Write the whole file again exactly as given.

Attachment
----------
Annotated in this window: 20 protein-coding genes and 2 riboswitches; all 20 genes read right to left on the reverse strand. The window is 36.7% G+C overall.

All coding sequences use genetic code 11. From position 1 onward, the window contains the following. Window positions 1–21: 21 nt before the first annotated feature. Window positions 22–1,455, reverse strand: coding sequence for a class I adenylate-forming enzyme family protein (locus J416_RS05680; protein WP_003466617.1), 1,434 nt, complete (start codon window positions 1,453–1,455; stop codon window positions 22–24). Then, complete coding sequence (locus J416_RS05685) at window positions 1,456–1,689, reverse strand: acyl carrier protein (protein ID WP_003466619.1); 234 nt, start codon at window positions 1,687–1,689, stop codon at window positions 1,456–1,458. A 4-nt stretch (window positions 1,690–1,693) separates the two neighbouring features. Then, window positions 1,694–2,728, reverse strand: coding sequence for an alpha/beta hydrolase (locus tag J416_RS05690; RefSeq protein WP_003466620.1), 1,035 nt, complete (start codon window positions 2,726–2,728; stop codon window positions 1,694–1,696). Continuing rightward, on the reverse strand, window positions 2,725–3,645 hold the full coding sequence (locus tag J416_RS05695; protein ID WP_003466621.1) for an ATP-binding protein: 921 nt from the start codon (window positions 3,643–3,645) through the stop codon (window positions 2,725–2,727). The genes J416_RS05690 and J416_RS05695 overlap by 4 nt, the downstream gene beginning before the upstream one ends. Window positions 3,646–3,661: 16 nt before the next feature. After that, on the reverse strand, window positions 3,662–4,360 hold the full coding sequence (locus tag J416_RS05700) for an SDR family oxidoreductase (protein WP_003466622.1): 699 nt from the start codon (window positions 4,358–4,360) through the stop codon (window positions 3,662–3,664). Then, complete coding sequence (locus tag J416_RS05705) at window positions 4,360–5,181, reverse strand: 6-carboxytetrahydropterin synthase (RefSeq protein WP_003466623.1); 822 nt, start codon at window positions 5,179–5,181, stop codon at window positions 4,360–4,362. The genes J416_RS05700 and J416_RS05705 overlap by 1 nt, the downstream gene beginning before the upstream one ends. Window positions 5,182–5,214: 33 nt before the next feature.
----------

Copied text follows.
Annotated in this window: 20 protein-coding genes and 2 riboswitches; all 20 genes read right to left on the reverse strand. The window is 36.7% G+C overall.

All coding sequences use genetic code 11. From position 1 onward, the window contains the following. Window positions 1–21: 21 nt before the first annotated feature. Window positions 22–1,455, reverse strand: coding sequence for a class I adenylate-forming enzyme family protein (locus J416_RS05680; protein WP_003466617.1), 1,434 nt, complete (start codon window positions 1,453–1,455; stop codon window positions 22–24). Then, complete coding sequence (locus J416_RS05685) at window positions 1,456–1,689, reverse strand: acyl carrier protein (protein ID WP_003466619.1); 234 nt, start codon at window positions 1,687–1,689, stop codon at window positions 1,456–1,458. A 4-nt stretch (window positions 1,690–1,693) separates the two neighbouring features. Then, window positions 1,694–2,728, reverse strand: coding sequence for an alpha/beta hydrolase (locus tag J416_RS05690; RefSeq protein WP_003466620.1), 1,035 nt, complete (start codon window positions 2,726–2,728; stop codon window positions 1,694–1,696). Continuing rightward, on the reverse strand, window positions 2,725–3,645 hold the full coding sequence (locus tag J416_RS05695; protein ID WP_003466621.1) for an ATP-binding protein: 921 nt from the start codon (window positions 3,643–3,645) through the stop codon (window positions 2,725–2,727). The genes J416_RS05690 and J416_RS05695 overlap by 4 nt, the downstream gene beginning before the upstream one ends. Window positions 3,646–3,661: 16 nt before the next feature. After that, on the reverse strand, window positions 3,662–4,360 hold the full coding sequence (locus tag J416_RS05700) for an SDR family oxidoreductase (protein WP_003466622.1): 699 nt from the start codon (window positions 4,358–4,360) through the stop codon (window positions 3,662–3,664). Then, complete coding sequence (locus tag J416_RS05705) at window positions 4,360–5,181, reverse strand: 6-carboxytetrahydropterin synthase (RefSeq protein WP_003466623.1); 822 nt, start codon at window positions 5,179–5,181, stop codon at window positions 4,360–4,362. The genes J416_RS05700 and J416_RS05705 overlap by 1 nt, the downstream gene beginning before the upstream one ends. Window positions 5,182–5,214: 33 nt before the next feature.